As a rune which could be linked to the god Freyr and one whose verse
possibly makes reference to the ritual of carrying his image about in a wain, Ing would appear to be a rune of fertility and growth.
The possibility that the verse for Ing is describing a myth in which a king arrives from across the sea, has a long and prosperous reign, and then returns
across the sea [presumably to be replaced by another king] makes it likely
that it is also the rune of the cycle of life [the king is dead, long live the
king]. Regardless, it seems clear that the meaning of the rune Ing can probably be found in an examination of the god Freyr and the various myths
of the Germanic peoples of kings who came from across the sea


Ing was first amid the East
Danes, seen by men, but he
since went eft, over the wet
way, his wain ran after him.


:isa: :inguz:



:isa: :inguz: :fehu: :ansuz: :thurisas: :ehwaz: :raido: :othala: :fehu:
:thurisas: :ehwaz: :nauthiz: :othala: :raido: :dagaz:
:fehu: :othala: :laguz: :kenaz:

barry
Saturday, December 23rd, 2006, 11:48 PM
It was a good point Egil, maybe Scyld did belong to a people with Sheaf as their progenitor.;)

Gorm the Old
Sunday, December 24th, 2006, 02:31 AM
I'm now beginning to wonder if Ing's Wain represents the portion of Ursa major often called the "Big Dipper" but also known as "Charles' Wain". Though lacking wheels, it does resemble a wagon and it circumnavigates the pole star.

barry
Sunday, December 24th, 2006, 02:31 AM
I am very interested in the stories of Ing.
I,m sure i read somewhere that there was a Danish tradition that two brothes came
to Denmark in ancient times, and were culture founders., and that one of these brothers was called Ing, i am wondering if it has any bearance on what Tacitus said in Germania.

:isa: :inguz: :sowilo: :othala: :nauthiz: :othala: :fehu: :mannaz: :ansuz: :nauthiz: :uruz: :sowilo:


i Oceano Ingaevones, medii Herminones, ceteri Istaevones voc ppellationes, Marsos Gambrivios Suebos Vandilios adfirmant, eaque vera et antiqua nomina.
[In the traditional songs which form their only record of the past the Germans celebrate an earth-born god called Tuisto. His son Mannus is supposed to be the fountain-head of their race and himself to have begotten three sons who gave their names to three groups of tribes – the Ingaevones, nearest the sea; the Herminones, in the interior; and the Istaevones, who comprise all the rest. Some authorities, with the freedom of conjecture permitted by remote antiquity, assert that Tuisto had more numerous descendants and mention more tribal groups such as Marsi, Gambrivii, Suebi, and Vandilii – names which they affirm to be both genuine and ancient.]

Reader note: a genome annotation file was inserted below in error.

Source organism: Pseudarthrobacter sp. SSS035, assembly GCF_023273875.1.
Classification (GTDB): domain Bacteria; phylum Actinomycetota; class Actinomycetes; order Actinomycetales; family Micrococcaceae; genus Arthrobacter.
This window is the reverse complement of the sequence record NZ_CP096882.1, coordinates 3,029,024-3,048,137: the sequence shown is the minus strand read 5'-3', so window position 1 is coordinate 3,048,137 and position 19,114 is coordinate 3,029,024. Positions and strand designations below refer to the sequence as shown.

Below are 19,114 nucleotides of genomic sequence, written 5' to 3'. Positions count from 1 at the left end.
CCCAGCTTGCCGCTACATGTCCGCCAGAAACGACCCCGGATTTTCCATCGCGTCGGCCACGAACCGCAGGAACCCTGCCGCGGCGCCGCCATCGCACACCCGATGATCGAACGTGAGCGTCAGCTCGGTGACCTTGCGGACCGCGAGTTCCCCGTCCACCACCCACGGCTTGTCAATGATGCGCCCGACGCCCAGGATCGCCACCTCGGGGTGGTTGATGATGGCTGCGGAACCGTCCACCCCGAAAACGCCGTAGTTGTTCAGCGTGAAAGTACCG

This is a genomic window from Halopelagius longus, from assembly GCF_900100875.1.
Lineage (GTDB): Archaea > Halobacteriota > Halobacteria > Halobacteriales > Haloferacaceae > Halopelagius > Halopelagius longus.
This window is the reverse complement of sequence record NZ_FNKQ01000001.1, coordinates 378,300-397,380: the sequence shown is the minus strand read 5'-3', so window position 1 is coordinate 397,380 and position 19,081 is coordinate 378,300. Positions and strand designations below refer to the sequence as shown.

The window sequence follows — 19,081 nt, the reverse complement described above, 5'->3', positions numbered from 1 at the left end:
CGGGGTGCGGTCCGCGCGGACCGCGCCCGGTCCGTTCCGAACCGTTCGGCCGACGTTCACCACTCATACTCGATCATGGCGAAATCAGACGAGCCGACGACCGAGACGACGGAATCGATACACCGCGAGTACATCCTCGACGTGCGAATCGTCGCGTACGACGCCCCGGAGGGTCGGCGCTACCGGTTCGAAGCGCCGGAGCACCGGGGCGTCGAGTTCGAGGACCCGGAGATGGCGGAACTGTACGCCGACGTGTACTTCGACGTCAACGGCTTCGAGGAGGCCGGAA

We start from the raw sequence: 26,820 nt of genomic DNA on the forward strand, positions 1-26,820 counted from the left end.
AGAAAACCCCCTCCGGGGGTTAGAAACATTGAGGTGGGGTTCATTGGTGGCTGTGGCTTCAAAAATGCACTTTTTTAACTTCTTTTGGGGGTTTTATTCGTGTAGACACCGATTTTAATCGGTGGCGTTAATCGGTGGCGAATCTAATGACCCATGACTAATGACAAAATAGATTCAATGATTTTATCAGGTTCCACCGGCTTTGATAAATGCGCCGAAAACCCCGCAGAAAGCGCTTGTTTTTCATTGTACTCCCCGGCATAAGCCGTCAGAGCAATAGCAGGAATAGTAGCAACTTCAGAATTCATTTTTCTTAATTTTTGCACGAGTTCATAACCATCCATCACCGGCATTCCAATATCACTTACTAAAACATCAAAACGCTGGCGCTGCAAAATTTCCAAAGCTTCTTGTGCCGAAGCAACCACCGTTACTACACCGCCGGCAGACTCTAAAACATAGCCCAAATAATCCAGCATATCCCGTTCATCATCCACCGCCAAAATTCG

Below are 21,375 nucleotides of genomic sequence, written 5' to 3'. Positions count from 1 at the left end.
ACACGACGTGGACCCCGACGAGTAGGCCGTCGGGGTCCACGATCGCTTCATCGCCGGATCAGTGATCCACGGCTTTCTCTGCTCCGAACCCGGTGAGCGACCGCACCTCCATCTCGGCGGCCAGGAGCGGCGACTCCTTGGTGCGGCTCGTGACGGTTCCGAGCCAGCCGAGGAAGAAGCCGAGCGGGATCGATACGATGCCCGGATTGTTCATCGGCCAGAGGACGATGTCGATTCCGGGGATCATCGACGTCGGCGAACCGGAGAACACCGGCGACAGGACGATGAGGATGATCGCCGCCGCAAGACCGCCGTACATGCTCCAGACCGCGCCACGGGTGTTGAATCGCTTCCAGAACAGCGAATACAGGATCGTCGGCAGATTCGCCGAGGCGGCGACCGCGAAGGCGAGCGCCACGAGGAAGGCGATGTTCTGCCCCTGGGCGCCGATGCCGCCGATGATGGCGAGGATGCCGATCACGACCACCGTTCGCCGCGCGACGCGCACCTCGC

Tuisto then, was apparently celebrated by the Germanic tribes as a proto-God, the ultimate ancestor of the people. Scholars assert that the etymology of His name is similar, if not synonymous with that of the primal giant in Norse cosmology: Ymir. The name Tuisto shares linguistic roots with the word “two” and like Ymir can mean “doubled,” or “hybrid.” Both Simek and HR Ellis Davidson assert that this is indicative that His nature may have been similar to that of the proto-giant: hermaphroditic and capable of a sort of cosmic parthenogenesis. There is also indication that His name is related to the Old Swedish word tvistra – separate, leading back to the concept of His being a two-fold being.
In addition to being born from the earth, celebrated amongst the Germanic tribes as their primeval ancestor, Tacitus also tells us that Tuisto has a son Mannus from whom are descended three major tribes of folk. Simek points out that this is strikingly similar to the Eddic cosmology wherein Buri the father of Bor, the father of the triune Odin, Vili, and Ve are the ancestors of all the other Gods and eventually humanity. Other scholars assert that this genealogy would make Mannus the first human being similar to the biblical Adam.
Interestingly enough, if we follow the genealogy put forth by Tacitus, Mannus would be the father of Ing after whom the Ingvaeones were named. Given that the Ingvaeones were located near the sea, and that Ing is one of the names of Frea (Frey), this may point to a later connection with Njord, however this is merely speculation at this time. Richard North in “Heathen Gods in Old English Literature” asserts that the various parts of Tuisto’s name, broken down may be cognate not only with the word “ twice” but also with “stand” and makes an interesting assertion that Tuisto as “terra editus” (born from the earth’), would be a “man whose feet are imagined as the roots of a growing tree.” He then draws a rather interesting if questionable parallel between what little we know of Tuisto as Primal Father of man, with Skadhi’s choosing of Njord by his feet. Skadhi is cast in the role of Terra Mater, Njord her seasonal consort and Mannus His human